Protesters insisted it's unfair to take away summer benefits from school support employees, as many workers depend on their packages to make it through the summer months.
Cafeteria workers and bus drivers were among the dozens protesting outside Georgia Department of Labor in opposition of a new rule that cuts their summer unemployment benefits.
School support employees from as far as Savannah gathered downtown, saying they were blindsided by the rule.
"I'm curious to know where I was and others when this passed," said Kelly Thomas, who works for a private company that provides food at Agnes Scott College.
Thomas, like many others, said summer unemployment is her only source of income outside of the school year.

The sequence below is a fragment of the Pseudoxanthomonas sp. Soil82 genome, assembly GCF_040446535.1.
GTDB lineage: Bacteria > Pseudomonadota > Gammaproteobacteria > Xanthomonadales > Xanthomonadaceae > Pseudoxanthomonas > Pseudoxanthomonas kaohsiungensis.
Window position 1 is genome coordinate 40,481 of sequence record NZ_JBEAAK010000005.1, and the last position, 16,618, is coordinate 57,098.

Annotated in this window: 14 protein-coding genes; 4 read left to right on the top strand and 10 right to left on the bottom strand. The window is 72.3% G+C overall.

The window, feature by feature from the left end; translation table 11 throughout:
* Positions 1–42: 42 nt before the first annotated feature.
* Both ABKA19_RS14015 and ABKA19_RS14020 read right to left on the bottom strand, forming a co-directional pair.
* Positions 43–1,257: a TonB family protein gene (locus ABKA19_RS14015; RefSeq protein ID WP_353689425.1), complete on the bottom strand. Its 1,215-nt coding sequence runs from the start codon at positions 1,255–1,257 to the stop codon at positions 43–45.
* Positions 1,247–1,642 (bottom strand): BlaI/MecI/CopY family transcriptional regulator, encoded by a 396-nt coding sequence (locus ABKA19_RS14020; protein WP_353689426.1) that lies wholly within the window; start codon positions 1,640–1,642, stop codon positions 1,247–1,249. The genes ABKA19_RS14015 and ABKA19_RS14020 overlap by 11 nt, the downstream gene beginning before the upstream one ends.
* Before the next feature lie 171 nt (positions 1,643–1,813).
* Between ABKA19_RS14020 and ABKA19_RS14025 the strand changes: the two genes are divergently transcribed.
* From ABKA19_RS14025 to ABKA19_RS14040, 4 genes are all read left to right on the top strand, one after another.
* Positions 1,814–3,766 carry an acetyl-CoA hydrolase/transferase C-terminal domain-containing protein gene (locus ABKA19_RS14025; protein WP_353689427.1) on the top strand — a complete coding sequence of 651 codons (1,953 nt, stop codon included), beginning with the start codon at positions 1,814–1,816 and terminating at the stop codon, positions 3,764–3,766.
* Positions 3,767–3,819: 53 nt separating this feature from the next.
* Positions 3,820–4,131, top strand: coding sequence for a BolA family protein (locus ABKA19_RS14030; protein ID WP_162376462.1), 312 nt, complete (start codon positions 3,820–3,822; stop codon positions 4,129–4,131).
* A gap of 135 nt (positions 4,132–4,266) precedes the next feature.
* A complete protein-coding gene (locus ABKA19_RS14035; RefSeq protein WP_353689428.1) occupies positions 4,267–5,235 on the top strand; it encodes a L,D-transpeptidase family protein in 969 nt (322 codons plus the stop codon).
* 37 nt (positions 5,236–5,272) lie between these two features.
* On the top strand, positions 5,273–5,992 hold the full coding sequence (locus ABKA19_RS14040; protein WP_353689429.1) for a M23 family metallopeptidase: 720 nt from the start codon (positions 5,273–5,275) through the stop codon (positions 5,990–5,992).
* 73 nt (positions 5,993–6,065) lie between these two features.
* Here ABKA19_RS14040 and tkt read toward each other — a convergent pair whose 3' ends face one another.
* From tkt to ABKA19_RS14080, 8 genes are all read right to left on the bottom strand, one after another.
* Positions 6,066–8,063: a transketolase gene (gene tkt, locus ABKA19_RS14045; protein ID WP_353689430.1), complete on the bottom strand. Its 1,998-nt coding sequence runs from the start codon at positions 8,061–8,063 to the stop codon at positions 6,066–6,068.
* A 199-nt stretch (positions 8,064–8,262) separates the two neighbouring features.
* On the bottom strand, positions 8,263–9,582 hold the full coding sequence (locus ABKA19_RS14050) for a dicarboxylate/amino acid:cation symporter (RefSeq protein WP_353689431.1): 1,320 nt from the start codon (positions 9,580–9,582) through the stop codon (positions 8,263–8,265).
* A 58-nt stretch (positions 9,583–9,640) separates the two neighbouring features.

Their labor union, AFL-CIO, senator Vincent Fort and others insisted it's unfair to take away what many workers depend on to make it through the summer months.
"I'm the main bread winner at the house, so I pay the bills," Jerome Irwin, a Savannah bus driver, told Channel 2's Erin Coleman. "My bills will go lacking."
Brenda Brown, assistant commissioner for employment insurance, said the new rule went into effect Feb. 1 because until now, workers who worked for private contractors at schools and those who worked directly for the district were treated differently.
"Bottom line is we had to make a change in our law so we changed the rule to treat all educational workers equally," she said.
"The private employees were receiving unemployment benefits and the ones who work for public school system were not receiving unemployment insurance benefits," Brown said.
Meanwhile, workers at the protest said they're left with nothing and now scrambling to make ends meet just as schools let out.
The labor union said it will keep fighting to keep their benefits and threaten legal action to overturn the rule.